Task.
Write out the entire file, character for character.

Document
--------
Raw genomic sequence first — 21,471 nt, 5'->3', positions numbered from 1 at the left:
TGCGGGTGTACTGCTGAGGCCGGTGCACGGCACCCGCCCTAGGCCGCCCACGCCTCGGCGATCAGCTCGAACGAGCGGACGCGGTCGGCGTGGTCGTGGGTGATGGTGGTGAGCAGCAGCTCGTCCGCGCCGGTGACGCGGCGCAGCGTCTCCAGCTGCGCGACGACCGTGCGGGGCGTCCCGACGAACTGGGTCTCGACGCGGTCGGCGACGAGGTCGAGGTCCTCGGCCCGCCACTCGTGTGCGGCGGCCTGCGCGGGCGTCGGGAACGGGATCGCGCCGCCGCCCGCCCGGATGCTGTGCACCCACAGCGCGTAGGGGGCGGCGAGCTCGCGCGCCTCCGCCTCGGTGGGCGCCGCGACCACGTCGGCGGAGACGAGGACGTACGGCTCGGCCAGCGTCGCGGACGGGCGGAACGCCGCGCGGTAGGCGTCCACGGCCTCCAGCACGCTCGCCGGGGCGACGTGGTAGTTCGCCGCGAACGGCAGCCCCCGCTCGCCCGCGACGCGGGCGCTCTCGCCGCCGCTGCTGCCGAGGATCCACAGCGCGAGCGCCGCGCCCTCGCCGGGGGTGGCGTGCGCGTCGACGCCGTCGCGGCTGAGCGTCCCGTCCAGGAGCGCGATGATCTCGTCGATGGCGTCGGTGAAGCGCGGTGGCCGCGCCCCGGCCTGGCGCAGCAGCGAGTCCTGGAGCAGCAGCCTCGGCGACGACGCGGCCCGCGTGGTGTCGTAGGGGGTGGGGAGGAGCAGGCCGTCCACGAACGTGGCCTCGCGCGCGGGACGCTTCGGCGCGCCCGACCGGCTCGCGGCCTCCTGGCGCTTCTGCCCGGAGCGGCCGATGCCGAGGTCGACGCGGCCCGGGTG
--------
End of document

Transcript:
Raw genomic sequence first — 21,471 nt, 5'->3', positions numbered from 1 at the left:
TGCGGGTGTACTGCTGAGGCCGGTGCACGGCACCCGCCCTAGGCCGCCCACGCCTCGGCGATCAGCTCGAACGAGCGGACGCGGTCGGCGTGGTCGTGGGTGATGGTGGTGAGCAGCAGCTCGTCCGCGCCGGTGACGCGGCGCAGCGTCTCCAGCTGCGCGACGACCGTGCGGGGCGTCCCGACGAACTGGGTCTCGACGCGGTCGGCGACGAGGTCGAGGTCCTCGGCCCGCCACTCGTGTGCGGCGGCCTGCGCGGGCGTCGGGAACGGGATCGCGCCGCCGCCCGCCCGGATGCTGTGCACCCACAGCGCGTAGGGGGCGGCGAGCTCGCGCGCCTCCGCCTCGGTGGGCGCCGCGACCACGTCGGCGGAGACGAGGACGTACGGCTCGGCCAGCGTCGCGGACGGGCGGAACGCCGCGCGGTAGGCGTCCACGGCCTCCAGCACGCTCGCCGGGGCGACGTGGTAGTTCGCCGCGAACGGCAGCCCCCGCTCGCCCGCGACGCGGGCGCTCTCGCCGCCGCTGCTGCCGAGGATCCACAGCGCGAGCGCCGCGCCCTCGCCGGGGGTGGCGTGCGCGTCGACGCCGTCGCGGCTGAGCGTCCCGTCCAGGAGCGCGATGATCTCGTCGATGGCGTCGGTGAAGCGCGGTGGCCGCGCCCCGGCCTGGCGCAGCAGCGAGTCCTGGAGCAGCAGCCTCGGCGACGACGCGGCCCGCGTGGTGTCGTAGGGGGTGGGGAGGAGCAGGCCGTCCACGAACGTGGCCTCGCGCGCGGGACGCTTCGGCGCGCCCGACCGGCTCGCGGCCTCCTGGCGCTTCTGCCCGGAGCGGCCGATGCCGAGGTCGACGCGGCCCGGGTG